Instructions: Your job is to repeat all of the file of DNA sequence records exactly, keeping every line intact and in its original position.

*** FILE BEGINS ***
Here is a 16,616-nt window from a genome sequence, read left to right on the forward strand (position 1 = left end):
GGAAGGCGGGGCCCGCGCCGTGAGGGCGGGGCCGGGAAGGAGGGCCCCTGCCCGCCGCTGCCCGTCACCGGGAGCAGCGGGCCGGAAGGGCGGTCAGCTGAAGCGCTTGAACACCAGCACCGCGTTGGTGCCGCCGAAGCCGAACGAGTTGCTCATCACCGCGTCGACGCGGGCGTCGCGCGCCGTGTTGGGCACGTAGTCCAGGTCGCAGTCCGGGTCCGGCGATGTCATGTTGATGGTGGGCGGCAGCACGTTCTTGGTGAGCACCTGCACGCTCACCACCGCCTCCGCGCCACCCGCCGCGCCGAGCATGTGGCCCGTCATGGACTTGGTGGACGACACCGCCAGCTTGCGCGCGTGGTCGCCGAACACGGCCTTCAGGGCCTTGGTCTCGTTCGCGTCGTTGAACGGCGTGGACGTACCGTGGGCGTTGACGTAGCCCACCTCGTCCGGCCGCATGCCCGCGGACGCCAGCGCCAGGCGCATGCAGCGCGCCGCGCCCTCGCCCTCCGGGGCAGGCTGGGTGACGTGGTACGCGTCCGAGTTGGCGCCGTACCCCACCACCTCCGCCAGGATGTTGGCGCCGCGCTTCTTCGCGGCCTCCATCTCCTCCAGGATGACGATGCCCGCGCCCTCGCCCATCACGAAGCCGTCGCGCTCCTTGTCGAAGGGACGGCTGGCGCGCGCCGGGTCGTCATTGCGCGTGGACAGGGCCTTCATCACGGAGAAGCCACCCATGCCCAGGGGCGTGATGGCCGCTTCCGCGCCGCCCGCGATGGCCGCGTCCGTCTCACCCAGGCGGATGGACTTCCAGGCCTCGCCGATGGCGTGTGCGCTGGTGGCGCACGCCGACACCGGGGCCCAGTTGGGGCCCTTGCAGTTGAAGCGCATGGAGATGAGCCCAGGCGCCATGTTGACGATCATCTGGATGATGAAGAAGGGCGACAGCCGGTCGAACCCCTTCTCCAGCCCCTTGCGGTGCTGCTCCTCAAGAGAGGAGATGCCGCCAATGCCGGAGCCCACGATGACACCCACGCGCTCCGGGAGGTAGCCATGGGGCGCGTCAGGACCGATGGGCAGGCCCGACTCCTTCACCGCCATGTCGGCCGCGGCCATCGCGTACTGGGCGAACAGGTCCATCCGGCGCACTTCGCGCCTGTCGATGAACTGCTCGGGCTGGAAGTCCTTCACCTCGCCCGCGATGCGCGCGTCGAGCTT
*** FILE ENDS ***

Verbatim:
Here is a 16,616-nt window from a genome sequence, read left to right on the forward strand (position 1 = left end):
GGAAGGCGGGGCCCGCGCCGTGAGGGCGGGGCCGGGAAGGAGGGCCCCTGCCCGCCGCTGCCCGTCACCGGGAGCAGCGGGCCGGAAGGGCGGTCAGCTGAAGCGCTTGAACACCAGCACCGCGTTGGTGCCGCCGAAGCCGAACGAGTTGCTCATCACCGCGTCGACGCGGGCGTCGCGCGCCGTGTTGGGCACGTAGTCCAGGTCGCAGTCCGGGTCCGGCGATGTCATGTTGATGGTGGGCGGCAGCACGTTCTTGGTGAGCACCTGCACGCTCACCACCGCCTCCGCGCCACCCGCCGCGCCGAGCATGTGGCCCGTCATGGACTTGGTGGACGACACCGCCAGCTTGCGCGCGTGGTCGCCGAACACGGCCTTCAGGGCCTTGGTCTCGTTCGCGTCGTTGAACGGCGTGGACGTACCGTGGGCGTTGACGTAGCCCACCTCGTCCGGCCGCATGCCCGCGGACGCCAGCGCCAGGCGCATGCAGCGCGCCGCGCCCTCGCCCTCCGGGGCAGGCTGGGTGACGTGGTACGCGTCCGAGTTGGCGCCGTACCCCACCACCTCCGCCAGGATGTTGGCGCCGCGCTTCTTCGCGGCCTCCATCTCCTCCAGGATGACGATGCCCGCGCCCTCGCCCATCACGAAGCCGTCGCGCTCCTTGTCGAAGGGACGGCTGGCGCGCGCCGGGTCGTCATTGCGCGTGGACAGGGCCTTCATCACGGAGAAGCCACCCATGCCCAGGGGCGTGATGGCCGCTTCCGCGCCGCCCGCGATGGCCGCGTCCGTCTCACCCAGGCGGATGGACTTCCAGGCCTCGCCGATGGCGTGTGCGCTGGTGGCGCACGCCGACACCGGGGCCCAGTTGGGGCCCTTGCAGTTGAAGCGCATGGAGATGAGCCCAGGCGCCATGTTGACGATCATCTGGATGATGAAGAAGGGCGACAGCCGGTCGAACCCCTTCTCCAGCCCCTTGCGGTGCTGCTCCTCAAGAGAGGAGATGCCGCCAATGCCGGAGCCCACGATGACACCCACGCGCTCCGGGAGGTAGCCATGGGGCGCGTCAGGACCGATGGGCAGGCCCGACTCCTTCACCGCCATGTCGGCCGCGGCCATCGCGTACTGGGCGAACAGGTCCATCCGGCGCACTTCGCGCCTGTCGATGAACTGCTCGGGCTGGAAGTCCTTCACCTCGCCCGCGATGCGCGCGTCGAGCTT